Now call me old-fashioned but I'm one of those people who always prepares for an interview like a military campaign. And I know thankfully that there are many more like me. I can remember interviewing for jobs in my twenties and going through an almost ritualistic list of pre-interview ‘tasks'. Firstly I'd have my suit dry-cleaned or at least make sure it was ‘sponged and pressed'. Then I'd spend half an hour sitting on the front step polishing my black interview lace-ups until you could literally see your face in ‘em. And here's the best bit - I'd sometimes do a trial run care of Birmingham public transportation just to make sure that on the day I'd arrive in good time for the appointment. Now how's that for planning!

You just don't get that kind of dedication to duty here do you? Ok we don't wear suits and we don't have front steps to polish our boots on but we can at least make sure that our journey preparation is a bit more carefully thought out than asking the apartment receptionist how long it takes to get to Din Daeng and then hoping for the best.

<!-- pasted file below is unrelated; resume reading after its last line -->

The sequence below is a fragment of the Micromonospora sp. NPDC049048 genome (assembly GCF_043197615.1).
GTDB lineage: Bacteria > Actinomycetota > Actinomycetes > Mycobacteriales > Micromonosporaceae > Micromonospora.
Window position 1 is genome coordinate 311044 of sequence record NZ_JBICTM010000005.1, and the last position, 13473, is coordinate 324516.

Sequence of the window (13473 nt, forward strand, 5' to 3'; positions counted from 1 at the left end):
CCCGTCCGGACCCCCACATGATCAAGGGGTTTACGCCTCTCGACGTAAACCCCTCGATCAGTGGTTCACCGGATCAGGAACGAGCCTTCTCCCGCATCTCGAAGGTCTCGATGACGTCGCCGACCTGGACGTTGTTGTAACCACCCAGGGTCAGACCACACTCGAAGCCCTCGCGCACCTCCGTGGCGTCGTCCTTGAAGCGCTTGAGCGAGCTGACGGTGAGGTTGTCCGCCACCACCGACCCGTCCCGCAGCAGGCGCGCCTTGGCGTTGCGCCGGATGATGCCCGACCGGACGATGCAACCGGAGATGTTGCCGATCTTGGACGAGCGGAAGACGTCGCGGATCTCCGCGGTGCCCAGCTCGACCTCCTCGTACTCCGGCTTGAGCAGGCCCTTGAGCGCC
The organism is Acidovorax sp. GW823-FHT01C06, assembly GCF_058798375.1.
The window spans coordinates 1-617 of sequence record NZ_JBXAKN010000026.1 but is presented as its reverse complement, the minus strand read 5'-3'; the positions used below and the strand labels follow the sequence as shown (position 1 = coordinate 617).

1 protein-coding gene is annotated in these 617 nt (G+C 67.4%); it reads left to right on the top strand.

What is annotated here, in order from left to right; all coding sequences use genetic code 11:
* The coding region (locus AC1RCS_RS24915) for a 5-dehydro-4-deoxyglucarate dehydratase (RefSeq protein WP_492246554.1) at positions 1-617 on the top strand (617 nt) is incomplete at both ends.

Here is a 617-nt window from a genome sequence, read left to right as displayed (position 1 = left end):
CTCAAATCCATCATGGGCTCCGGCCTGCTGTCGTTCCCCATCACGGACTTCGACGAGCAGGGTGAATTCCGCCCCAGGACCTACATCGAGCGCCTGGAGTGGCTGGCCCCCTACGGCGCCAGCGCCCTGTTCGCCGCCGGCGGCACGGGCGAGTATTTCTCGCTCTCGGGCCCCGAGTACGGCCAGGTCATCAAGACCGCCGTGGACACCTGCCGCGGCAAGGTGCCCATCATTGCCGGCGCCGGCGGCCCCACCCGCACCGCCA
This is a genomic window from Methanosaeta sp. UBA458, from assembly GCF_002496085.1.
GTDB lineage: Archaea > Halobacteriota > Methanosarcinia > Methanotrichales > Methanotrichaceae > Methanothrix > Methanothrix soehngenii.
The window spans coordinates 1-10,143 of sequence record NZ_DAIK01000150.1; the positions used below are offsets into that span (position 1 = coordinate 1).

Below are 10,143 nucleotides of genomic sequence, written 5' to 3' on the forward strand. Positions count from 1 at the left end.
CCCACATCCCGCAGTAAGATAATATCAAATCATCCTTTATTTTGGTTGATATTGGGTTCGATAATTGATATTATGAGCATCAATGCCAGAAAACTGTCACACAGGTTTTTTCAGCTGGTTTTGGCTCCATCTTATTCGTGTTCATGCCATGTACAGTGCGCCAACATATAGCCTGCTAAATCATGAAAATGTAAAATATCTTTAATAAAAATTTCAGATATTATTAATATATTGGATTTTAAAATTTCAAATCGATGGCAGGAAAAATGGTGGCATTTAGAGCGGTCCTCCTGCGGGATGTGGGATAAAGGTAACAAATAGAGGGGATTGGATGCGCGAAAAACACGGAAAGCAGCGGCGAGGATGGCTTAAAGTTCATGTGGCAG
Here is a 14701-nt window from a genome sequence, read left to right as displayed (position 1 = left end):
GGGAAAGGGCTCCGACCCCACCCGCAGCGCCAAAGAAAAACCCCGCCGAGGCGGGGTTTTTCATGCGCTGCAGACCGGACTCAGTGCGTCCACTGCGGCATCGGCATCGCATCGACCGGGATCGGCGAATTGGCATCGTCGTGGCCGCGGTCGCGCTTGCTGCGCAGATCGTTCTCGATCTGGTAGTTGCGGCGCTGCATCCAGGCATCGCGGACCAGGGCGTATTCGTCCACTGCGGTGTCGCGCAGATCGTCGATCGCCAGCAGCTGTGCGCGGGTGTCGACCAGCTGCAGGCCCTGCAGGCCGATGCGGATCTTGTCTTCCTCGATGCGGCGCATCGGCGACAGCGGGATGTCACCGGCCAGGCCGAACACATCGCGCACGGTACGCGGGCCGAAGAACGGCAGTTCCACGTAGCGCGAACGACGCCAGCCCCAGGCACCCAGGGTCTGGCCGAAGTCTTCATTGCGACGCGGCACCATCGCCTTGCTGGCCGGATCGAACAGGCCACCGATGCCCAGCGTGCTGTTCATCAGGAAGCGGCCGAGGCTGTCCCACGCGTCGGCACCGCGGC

I asked the foreign university interviewer why this blasé attitude exists among so many and he felt that it's because there is simply always an escape route where Thailand TEFL jobs are concerned. Contracts don't mean anything here; handshakes don't amount to much either. If you don't like a job you just move on - leaving the employer screaming hollow threats of deportation and concrete boots behind you. Teachers know they can clear out their teacher's room locker and ride off into the sunset whenever they want. So in reality, job applicants are doing the interviewer a massive favor by just turning up for the interview. If they arrive on time then the school should consider that a bonus.

I've done my fair share of interviewing for teachers in the past. I won't mention names but here are a few of my own personal favorite stories.